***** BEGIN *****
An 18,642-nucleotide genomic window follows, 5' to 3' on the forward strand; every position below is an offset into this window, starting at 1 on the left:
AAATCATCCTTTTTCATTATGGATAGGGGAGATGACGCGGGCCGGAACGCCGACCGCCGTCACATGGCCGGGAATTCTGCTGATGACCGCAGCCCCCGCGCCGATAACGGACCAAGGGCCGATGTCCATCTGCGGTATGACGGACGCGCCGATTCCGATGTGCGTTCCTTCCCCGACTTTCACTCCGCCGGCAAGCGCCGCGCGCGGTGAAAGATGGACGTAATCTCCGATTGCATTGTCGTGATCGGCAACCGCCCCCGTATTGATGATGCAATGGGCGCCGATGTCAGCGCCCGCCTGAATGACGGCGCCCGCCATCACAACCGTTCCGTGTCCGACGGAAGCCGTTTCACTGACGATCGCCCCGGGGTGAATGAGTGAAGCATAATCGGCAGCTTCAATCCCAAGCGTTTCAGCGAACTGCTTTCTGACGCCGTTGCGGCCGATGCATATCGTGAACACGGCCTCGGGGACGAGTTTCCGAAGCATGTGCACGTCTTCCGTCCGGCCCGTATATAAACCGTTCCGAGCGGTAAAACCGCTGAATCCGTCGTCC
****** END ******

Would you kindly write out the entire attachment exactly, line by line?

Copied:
An 18,642-nucleotide genomic window follows, 5' to 3' on the forward strand; every position below is an offset into this window, starting at 1 on the left:
AAATCATCCTTTTTCATTATGGATAGGGGAGATGACGCGGGCCGGAACGCCGACCGCCGTCACATGGCCGGGAATTCTGCTGATGACCGCAGCCCCCGCGCCGATAACGGACCAAGGGCCGATGTCCATCTGCGGTATGACGGACGCGCCGATTCCGATGTGCGTTCCTTCCCCGACTTTCACTCCGCCGGCAAGCGCCGCGCGCGGTGAAAGATGGACGTAATCTCCGATTGCATTGTCGTGATCGGCAACCGCCCCCGTATTGATGATGCAATGGGCGCCGATGTCAGCGCCCGCCTGAATGACGGCGCCCGCCATCACAACCGTTCCGTGTCCGACGGAAGCCGTTTCACTGACGATCGCCCCGGGGTGAATGAGTGAAGCATAATCGGCAGCTTCAATCCCAAGCGTTTCAGCGAACTGCTTTCTGACGCCGTTGCGGCCGATGCATATCGTGAACACGGCCTCGGGGACGAGTTTCCGAAGCATGTGCACGTCTTCCGTCCGGCCCGTATATAAACCGTTCCGAGCGGTAAAACCGCTGAATCCGTCGTCC